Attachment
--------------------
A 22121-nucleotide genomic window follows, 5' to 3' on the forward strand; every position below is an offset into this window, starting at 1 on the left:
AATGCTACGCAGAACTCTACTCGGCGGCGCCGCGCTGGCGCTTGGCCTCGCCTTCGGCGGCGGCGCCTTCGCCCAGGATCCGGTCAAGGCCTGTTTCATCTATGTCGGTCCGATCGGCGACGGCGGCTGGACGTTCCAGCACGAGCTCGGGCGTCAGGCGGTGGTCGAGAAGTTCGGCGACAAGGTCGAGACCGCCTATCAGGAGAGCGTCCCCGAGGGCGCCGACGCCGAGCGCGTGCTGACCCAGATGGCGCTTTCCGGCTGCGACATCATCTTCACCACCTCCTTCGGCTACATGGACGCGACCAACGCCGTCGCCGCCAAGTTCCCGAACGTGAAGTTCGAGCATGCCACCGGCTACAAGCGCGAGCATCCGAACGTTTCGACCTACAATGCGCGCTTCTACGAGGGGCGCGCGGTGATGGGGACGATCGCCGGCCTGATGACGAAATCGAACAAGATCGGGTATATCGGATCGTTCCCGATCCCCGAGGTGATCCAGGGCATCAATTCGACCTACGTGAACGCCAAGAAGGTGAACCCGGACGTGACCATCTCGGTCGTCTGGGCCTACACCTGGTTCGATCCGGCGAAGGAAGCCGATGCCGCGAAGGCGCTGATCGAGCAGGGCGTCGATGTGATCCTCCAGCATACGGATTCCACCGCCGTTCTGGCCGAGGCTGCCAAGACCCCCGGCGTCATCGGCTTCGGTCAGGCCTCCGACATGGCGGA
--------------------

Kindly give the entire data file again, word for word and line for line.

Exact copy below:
A 22121-nucleotide genomic window follows, 5' to 3' on the forward strand; every position below is an offset into this window, starting at 1 on the left:
AATGCTACGCAGAACTCTACTCGGCGGCGCCGCGCTGGCGCTTGGCCTCGCCTTCGGCGGCGGCGCCTTCGCCCAGGATCCGGTCAAGGCCTGTTTCATCTATGTCGGTCCGATCGGCGACGGCGGCTGGACGTTCCAGCACGAGCTCGGGCGTCAGGCGGTGGTCGAGAAGTTCGGCGACAAGGTCGAGACCGCCTATCAGGAGAGCGTCCCCGAGGGCGCCGACGCCGAGCGCGTGCTGACCCAGATGGCGCTTTCCGGCTGCGACATCATCTTCACCACCTCCTTCGGCTACATGGACGCGACCAACGCCGTCGCCGCCAAGTTCCCGAACGTGAAGTTCGAGCATGCCACCGGCTACAAGCGCGAGCATCCGAACGTTTCGACCTACAATGCGCGCTTCTACGAGGGGCGCGCGGTGATGGGGACGATCGCCGGCCTGATGACGAAATCGAACAAGATCGGGTATATCGGATCGTTCCCGATCCCCGAGGTGATCCAGGGCATCAATTCGACCTACGTGAACGCCAAGAAGGTGAACCCGGACGTGACCATCTCGGTCGTCTGGGCCTACACCTGGTTCGATCCGGCGAAGGAAGCCGATGCCGCGAAGGCGCTGATCGAGCAGGGCGTCGATGTGATCCTCCAGCATACGGATTCCACCGCCGTTCTGGCCGAGGCTGCCAAGACCCCCGGCGTCATCGGCTTCGGTCAGGCCTCCGACATGGCGGA